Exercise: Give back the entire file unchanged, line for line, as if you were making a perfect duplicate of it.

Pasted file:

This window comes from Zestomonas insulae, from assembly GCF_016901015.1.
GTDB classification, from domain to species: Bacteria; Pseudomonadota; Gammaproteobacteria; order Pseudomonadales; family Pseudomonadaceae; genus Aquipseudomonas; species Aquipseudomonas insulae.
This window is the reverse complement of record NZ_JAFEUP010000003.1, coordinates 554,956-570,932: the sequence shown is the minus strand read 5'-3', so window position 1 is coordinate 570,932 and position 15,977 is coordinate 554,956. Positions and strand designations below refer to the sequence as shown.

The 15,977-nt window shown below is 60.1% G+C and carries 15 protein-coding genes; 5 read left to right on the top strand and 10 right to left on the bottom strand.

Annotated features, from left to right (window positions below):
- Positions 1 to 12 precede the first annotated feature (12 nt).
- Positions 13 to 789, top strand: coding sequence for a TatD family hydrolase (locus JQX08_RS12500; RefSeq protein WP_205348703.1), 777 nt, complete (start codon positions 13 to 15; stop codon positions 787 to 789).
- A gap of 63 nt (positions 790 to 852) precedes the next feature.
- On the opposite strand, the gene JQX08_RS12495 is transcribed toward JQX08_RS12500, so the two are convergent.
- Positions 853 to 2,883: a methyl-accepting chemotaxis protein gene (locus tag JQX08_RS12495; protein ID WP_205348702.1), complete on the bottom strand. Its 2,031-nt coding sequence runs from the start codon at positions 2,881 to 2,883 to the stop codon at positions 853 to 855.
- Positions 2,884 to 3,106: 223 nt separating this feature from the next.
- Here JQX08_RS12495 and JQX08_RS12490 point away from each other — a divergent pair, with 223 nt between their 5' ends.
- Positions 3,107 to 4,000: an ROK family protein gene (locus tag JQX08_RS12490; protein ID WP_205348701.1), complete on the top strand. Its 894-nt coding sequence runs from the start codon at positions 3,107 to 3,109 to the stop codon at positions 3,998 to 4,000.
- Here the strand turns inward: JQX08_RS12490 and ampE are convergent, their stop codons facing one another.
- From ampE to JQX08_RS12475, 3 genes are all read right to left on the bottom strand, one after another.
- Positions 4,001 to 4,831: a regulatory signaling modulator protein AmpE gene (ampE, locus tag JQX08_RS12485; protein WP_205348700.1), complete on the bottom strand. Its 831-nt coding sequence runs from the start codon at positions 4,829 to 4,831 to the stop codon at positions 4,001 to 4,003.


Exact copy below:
This window comes from Zestomonas insulae, from assembly GCF_016901015.1.
GTDB classification, from domain to species: Bacteria; Pseudomonadota; Gammaproteobacteria; order Pseudomonadales; family Pseudomonadaceae; genus Aquipseudomonas; species Aquipseudomonas insulae.
This window is the reverse complement of record NZ_JAFEUP010000003.1, coordinates 554,956-570,932: the sequence shown is the minus strand read 5'-3', so window position 1 is coordinate 570,932 and position 15,977 is coordinate 554,956. Positions and strand designations below refer to the sequence as shown.

The 15,977-nt window shown below is 60.1% G+C and carries 15 protein-coding genes; 5 read left to right on the top strand and 10 right to left on the bottom strand.

Annotated features, from left to right (window positions below):
- Positions 1 to 12 precede the first annotated feature (12 nt).
- Positions 13 to 789, top strand: coding sequence for a TatD family hydrolase (locus JQX08_RS12500; RefSeq protein WP_205348703.1), 777 nt, complete (start codon positions 13 to 15; stop codon positions 787 to 789).
- A gap of 63 nt (positions 790 to 852) precedes the next feature.
- On the opposite strand, the gene JQX08_RS12495 is transcribed toward JQX08_RS12500, so the two are convergent.
- Positions 853 to 2,883: a methyl-accepting chemotaxis protein gene (locus tag JQX08_RS12495; protein ID WP_205348702.1), complete on the bottom strand. Its 2,031-nt coding sequence runs from the start codon at positions 2,881 to 2,883 to the stop codon at positions 853 to 855.
- Positions 2,884 to 3,106: 223 nt separating this feature from the next.
- Here JQX08_RS12495 and JQX08_RS12490 point away from each other — a divergent pair, with 223 nt between their 5' ends.
- Positions 3,107 to 4,000: an ROK family protein gene (locus tag JQX08_RS12490; protein ID WP_205348701.1), complete on the top strand. Its 894-nt coding sequence runs from the start codon at positions 3,107 to 3,109 to the stop codon at positions 3,998 to 4,000.
- Here the strand turns inward: JQX08_RS12490 and ampE are convergent, their stop codons facing one another.
- From ampE to JQX08_RS12475, 3 genes are all read right to left on the bottom strand, one after another.
- Positions 4,001 to 4,831: a regulatory signaling modulator protein AmpE gene (ampE, locus tag JQX08_RS12485; protein WP_205348700.1), complete on the bottom strand. Its 831-nt coding sequence runs from the start codon at positions 4,829 to 4,831 to the stop codon at positions 4,001 to 4,003.